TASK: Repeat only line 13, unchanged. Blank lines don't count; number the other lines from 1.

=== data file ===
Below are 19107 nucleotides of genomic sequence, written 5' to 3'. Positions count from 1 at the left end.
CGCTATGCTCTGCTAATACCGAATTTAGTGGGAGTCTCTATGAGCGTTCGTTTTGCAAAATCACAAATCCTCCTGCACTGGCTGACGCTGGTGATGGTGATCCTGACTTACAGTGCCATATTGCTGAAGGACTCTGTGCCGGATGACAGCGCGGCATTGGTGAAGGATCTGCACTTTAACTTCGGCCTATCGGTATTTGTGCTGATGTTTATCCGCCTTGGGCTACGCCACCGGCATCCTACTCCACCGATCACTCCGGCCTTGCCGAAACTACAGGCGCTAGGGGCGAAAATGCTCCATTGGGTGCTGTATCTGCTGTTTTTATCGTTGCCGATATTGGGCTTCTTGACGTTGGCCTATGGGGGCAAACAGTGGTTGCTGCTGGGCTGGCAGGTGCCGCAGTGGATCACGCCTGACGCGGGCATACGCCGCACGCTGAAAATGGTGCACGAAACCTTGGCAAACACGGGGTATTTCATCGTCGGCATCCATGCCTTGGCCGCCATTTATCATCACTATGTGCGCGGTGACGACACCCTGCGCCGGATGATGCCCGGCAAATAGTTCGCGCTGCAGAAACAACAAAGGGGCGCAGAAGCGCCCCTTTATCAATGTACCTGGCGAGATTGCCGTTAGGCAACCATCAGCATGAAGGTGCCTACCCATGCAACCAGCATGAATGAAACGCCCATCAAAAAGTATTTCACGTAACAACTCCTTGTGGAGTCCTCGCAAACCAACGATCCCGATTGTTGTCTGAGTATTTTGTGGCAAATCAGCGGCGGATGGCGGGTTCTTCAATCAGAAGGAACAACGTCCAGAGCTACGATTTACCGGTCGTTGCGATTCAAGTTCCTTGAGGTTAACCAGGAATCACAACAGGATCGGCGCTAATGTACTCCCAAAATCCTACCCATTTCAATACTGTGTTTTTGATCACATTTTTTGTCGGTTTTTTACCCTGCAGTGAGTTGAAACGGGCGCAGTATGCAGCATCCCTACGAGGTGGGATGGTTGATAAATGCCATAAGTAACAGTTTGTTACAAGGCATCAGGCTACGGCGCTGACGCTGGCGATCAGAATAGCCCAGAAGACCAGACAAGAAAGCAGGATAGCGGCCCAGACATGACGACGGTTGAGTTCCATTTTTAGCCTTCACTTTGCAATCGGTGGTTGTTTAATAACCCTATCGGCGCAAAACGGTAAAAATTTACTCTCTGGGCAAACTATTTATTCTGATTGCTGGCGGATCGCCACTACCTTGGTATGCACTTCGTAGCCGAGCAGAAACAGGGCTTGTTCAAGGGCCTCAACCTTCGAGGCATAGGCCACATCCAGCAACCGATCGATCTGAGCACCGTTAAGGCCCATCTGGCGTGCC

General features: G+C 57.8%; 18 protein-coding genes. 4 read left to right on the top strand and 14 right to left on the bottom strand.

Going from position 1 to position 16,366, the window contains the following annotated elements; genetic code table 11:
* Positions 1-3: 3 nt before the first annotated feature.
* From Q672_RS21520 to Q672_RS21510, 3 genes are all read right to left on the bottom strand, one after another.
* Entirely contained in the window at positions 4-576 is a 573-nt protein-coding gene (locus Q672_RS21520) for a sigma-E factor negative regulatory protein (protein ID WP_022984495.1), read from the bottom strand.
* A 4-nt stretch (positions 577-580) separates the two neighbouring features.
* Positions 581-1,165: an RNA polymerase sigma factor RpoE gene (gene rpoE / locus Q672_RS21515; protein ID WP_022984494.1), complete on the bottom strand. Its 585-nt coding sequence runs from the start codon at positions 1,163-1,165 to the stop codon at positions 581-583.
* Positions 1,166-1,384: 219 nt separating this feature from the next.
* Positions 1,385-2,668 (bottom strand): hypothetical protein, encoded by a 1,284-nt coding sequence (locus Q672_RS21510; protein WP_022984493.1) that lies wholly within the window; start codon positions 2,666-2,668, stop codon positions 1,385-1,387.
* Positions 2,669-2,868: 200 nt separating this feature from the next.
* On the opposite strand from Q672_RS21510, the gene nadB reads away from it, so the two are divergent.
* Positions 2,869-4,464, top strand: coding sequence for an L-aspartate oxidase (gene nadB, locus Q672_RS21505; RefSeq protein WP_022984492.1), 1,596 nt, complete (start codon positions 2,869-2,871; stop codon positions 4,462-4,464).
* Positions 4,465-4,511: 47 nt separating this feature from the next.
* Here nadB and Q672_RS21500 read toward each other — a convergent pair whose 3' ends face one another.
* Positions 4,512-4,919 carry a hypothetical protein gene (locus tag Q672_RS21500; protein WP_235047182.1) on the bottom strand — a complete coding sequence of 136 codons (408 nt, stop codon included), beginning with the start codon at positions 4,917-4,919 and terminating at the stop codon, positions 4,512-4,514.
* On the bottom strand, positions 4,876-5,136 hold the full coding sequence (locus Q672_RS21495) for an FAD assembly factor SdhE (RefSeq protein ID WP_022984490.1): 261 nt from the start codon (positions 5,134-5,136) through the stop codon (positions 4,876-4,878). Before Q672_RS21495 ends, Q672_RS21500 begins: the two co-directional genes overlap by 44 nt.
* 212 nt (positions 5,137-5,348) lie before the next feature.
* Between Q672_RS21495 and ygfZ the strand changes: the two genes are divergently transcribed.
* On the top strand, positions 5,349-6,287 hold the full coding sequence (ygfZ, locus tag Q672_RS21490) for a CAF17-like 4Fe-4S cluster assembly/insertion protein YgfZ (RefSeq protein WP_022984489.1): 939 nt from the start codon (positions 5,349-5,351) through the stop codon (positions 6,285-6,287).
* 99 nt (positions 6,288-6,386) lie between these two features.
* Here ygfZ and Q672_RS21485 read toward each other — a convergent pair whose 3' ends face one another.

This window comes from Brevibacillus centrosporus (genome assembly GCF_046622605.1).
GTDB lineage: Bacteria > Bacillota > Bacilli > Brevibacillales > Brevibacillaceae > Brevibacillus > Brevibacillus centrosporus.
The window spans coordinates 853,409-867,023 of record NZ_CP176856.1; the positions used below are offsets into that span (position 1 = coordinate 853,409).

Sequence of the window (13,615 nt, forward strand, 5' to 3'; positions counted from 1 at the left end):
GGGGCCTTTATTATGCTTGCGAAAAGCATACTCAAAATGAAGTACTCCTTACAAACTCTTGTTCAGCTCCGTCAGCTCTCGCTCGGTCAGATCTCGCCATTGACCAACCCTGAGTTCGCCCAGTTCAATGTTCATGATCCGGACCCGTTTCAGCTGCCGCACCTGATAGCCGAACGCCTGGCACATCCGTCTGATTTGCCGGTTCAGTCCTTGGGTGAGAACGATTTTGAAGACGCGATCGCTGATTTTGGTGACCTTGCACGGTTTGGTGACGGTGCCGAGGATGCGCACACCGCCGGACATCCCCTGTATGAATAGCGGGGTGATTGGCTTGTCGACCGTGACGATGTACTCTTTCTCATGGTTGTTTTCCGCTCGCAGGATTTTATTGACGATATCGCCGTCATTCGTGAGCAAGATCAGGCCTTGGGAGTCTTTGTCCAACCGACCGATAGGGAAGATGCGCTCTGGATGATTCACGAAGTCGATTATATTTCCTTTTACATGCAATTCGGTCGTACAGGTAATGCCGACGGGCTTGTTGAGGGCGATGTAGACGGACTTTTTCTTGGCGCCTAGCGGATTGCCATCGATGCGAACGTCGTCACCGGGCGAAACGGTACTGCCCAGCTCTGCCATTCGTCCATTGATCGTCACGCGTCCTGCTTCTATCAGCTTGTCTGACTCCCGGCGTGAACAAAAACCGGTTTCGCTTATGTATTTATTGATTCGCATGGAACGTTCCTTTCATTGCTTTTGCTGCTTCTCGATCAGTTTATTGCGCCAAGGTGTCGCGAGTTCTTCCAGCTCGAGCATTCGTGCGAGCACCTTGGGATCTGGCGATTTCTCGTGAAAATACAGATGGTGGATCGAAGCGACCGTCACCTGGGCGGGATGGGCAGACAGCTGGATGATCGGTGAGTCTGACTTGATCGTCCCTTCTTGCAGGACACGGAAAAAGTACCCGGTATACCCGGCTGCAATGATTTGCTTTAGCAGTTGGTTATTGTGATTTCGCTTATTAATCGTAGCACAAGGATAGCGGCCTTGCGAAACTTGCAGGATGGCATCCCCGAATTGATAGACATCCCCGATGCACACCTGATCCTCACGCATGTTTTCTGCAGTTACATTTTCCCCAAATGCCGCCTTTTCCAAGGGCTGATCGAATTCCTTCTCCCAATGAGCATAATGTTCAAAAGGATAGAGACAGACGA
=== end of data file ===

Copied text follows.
* On the opposite strand from Q672_RS21510, the gene nadB reads away from it, so the two are divergent.